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Ethiopia’s Humanitarian Crisis—and How the Church Can Pray

The conflict in Ethiopia’s northernmost region of Tigray, now spilling into neighboring Afar and Amhara regions, can only be described as a profound and profoundly complex tragedy. Reports from international media outlets and humanitarian organizations suggest that atrocities have been committed by several parties to the conflict. These include summary executions, ethnic-based massacres and sexual violence.

These reports have also raised concerns that famine may be imminent, putting as many as 100,000 children at risk of starvation. An estimated 400,000 face famine-like conditions in the Tigray region, and 90 percent of the region’s population of 6 million needs emergency food aid.

Despite the urgency of these reports, they are discounted or minimized by many Ethiopians, who believe Western media fail to place what has happened in proper historical context and, in doing so, shifts moral responsibility away from Tigray political leadership. An understanding of that context is also crucial for understanding the multifaceted risk that the conflict poses both to human lives and to the gospel.

30 Years of Ethnic Federalism

At a political level, many understand the conflict as the outcome of a three-decade experiment with a form of governance known as “ethnic federalism.” The closest and perhaps only parallel to this form of government is the former Yugoslavia, which broke apart after the war in Bosnia-Herzegovina in 1992–1995. Many fear Ethiopia may similarly fragment with an incalculable cost to be paid for generations to come.

Ethnic federalism was at the core of the constitution adopted after forces led by the Tigray People’s Liberation Front (TPLF) toppled the communist government in 1991. The constitution gave maximum salience to ethnic identity and divided the country into regions based primarily on the identities of Ethiopia’s largest ethnic groups. Although the populations of Ethiopia’s regions remained ethnically mixed and many Ethiopians identify as having mixed ancestry, all Ethiopians were required to indicate the ethnicity of their father on their ID cards.

In contrast to the imperial and communist governments that preceded it, the new constitutional order placed little emphasis on the need for a common national identity. The constitution gave every ethnic group unlimited right of secession. As a result, many hold the TPLF responsible for sowing the seeds of an ethno-nationalism that has taken a central place in Ethiopian politics.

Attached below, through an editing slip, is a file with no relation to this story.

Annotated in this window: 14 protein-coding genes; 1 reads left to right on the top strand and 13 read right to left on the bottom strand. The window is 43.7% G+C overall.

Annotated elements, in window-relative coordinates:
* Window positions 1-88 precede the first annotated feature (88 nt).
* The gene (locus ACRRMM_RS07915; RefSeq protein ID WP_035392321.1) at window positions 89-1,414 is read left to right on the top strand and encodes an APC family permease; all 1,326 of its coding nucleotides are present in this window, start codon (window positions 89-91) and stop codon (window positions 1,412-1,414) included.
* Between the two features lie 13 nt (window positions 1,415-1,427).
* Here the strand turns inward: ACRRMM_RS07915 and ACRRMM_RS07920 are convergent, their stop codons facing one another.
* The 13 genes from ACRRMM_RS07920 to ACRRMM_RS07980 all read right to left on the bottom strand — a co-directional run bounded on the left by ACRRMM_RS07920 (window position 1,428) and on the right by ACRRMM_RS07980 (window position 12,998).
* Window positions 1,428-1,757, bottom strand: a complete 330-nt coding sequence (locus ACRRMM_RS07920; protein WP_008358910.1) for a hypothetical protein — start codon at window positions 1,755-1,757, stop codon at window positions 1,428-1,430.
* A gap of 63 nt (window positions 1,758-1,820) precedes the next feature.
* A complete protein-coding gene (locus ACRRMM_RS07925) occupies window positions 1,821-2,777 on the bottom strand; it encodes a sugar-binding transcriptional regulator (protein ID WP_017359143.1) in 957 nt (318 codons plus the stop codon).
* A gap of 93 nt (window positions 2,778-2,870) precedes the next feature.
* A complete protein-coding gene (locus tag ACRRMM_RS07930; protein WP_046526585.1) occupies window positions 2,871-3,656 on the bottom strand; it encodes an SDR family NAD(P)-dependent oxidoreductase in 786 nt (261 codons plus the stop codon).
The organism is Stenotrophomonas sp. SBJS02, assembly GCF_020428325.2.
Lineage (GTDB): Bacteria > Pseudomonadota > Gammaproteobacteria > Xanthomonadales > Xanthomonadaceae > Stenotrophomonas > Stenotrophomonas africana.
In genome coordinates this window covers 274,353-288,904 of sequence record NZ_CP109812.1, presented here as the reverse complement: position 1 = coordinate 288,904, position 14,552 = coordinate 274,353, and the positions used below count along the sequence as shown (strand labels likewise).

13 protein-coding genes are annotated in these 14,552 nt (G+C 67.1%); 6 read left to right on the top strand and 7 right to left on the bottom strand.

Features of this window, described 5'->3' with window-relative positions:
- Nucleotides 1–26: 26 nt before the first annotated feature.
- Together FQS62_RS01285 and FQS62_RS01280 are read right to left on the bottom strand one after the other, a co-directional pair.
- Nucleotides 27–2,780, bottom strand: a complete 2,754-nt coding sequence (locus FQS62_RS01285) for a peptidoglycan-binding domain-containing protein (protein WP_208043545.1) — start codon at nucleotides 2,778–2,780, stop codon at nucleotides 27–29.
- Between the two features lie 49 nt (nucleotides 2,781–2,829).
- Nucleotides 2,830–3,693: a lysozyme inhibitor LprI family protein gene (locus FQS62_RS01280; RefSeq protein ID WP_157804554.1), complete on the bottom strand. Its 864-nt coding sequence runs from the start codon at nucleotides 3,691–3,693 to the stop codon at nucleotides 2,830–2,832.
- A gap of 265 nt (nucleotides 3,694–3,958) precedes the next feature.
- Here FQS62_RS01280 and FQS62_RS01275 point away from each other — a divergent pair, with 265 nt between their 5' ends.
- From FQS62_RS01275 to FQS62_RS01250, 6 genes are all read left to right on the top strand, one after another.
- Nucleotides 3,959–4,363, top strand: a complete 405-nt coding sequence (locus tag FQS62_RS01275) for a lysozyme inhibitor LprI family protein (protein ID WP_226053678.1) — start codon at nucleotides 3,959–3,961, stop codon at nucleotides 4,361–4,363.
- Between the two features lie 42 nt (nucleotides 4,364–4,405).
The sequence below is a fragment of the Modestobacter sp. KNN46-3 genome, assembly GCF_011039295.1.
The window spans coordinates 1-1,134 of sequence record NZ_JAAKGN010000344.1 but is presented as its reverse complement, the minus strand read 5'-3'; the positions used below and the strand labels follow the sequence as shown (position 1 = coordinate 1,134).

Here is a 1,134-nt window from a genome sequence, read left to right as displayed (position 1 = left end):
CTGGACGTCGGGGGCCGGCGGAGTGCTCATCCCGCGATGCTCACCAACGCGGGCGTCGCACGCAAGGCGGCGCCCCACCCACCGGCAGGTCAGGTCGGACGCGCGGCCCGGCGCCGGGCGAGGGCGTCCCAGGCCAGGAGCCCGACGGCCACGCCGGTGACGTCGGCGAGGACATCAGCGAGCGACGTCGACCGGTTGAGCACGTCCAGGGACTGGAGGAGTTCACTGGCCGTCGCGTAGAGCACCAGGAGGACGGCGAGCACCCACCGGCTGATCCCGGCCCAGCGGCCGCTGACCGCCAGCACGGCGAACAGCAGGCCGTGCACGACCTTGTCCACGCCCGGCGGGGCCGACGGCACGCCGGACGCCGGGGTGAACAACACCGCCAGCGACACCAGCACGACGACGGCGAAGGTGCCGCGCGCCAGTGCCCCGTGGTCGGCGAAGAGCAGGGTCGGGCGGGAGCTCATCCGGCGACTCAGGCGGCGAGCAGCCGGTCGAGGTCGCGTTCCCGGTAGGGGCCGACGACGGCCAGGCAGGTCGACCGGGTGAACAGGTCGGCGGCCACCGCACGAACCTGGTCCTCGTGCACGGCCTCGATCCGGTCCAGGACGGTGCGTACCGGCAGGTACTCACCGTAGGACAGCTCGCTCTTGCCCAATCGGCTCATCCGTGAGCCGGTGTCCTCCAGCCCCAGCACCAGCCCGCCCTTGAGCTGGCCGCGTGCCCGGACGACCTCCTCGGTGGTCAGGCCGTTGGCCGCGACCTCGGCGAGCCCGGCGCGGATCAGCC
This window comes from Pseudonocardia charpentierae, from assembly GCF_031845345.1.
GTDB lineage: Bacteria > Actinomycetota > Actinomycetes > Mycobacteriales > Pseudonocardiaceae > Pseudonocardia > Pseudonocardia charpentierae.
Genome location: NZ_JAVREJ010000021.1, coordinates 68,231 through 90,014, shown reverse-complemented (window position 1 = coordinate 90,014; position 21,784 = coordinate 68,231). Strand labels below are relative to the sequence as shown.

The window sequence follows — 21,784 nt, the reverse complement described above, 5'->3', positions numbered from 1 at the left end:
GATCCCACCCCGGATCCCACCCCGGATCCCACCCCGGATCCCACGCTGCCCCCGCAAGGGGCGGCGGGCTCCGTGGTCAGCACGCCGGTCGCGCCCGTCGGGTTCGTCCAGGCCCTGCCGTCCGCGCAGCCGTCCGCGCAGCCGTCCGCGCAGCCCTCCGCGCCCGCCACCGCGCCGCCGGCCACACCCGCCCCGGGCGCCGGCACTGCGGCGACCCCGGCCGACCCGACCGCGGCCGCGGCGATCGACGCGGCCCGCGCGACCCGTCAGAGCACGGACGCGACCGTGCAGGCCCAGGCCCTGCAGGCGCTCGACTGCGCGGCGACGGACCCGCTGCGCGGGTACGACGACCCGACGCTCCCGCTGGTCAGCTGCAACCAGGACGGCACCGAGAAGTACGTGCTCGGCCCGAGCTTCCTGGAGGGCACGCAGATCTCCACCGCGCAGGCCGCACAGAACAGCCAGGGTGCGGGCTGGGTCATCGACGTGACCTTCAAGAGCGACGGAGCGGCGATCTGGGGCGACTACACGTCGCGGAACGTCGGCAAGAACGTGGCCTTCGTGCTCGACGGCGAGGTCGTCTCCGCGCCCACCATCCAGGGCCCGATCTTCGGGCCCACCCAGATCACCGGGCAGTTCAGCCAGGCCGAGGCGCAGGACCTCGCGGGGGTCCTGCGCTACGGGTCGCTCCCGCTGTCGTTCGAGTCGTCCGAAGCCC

The new constitutional order placed little emphasis on the need for a common national identity.

Despite the focus on ethnic-based control of Ethiopia’s regions, the TPLF retained tight control of the central government and the allocation of resources. Resentment of this control led to growing unrest, especially among the two largest ethnic groups, the Amhara and the Oromo. It also led to the appointment of the current prime minister, Abiy Ahmed, in 2018. Because Abiy was a member of the ruling party controlled by the TPLF, it was widely expected he would act at its behest. Instead, Abiy quickly and successfully moved to reduce the influence of the TPLF and gained control of the ruling party, renaming it the Prosperity Party.

After being forced from power, the TPLF retained control over the province of Tigray, but the relationship between the new prime minister and the TPLF soured further. When the prime minister moved to delay elections, citing the pandemic, the TPLF rejected the proposal. Efforts by the Inter-Religious Council of Ethiopia and others to mediate proved unsuccessful.

Alleging that the Ethiopian government was massing troops at its border, TPLF forces attacked a federal military base inside of Tigray region in early November 2020. The prime minister responded by sending federal forces into Tigray and quickly gained control over much of the region. Despite early claims of victory by the government, international observers worried that the conflict would become protracted. The TPLF had heavy weaponry, experienced military leadership, knowledge of the region’s forbidding terrain, and strong support among the people of Tigray. That support grew still stronger with the incursion of forces from neighboring Eritrea into Tigray in the early days of the conflict.

Spiritual Dimension

Unlike the war in Bosnia-Herzegovina, the warring sides in Ethiopia are not primarily divided by religion. To this point, the ethnic groups who have been primarily involved in the conflict—the Tigray and the Amhara—are mostly Ethiopian Orthodox. However, there is a clear religious dimension to the conflict. Prime Minister Abiy, son of an Oromo Muslim father and an Amhara Orthodox mother, is a Pentecostal. It is widely believed the name of Abiy’s Prosperity Party reflects the influence of the prosperity gospel now ascendant in many Ethiopian independent churches. A number of his public statements reflect the influence of this teaching and of pronouncements made by Ethiopian prophets.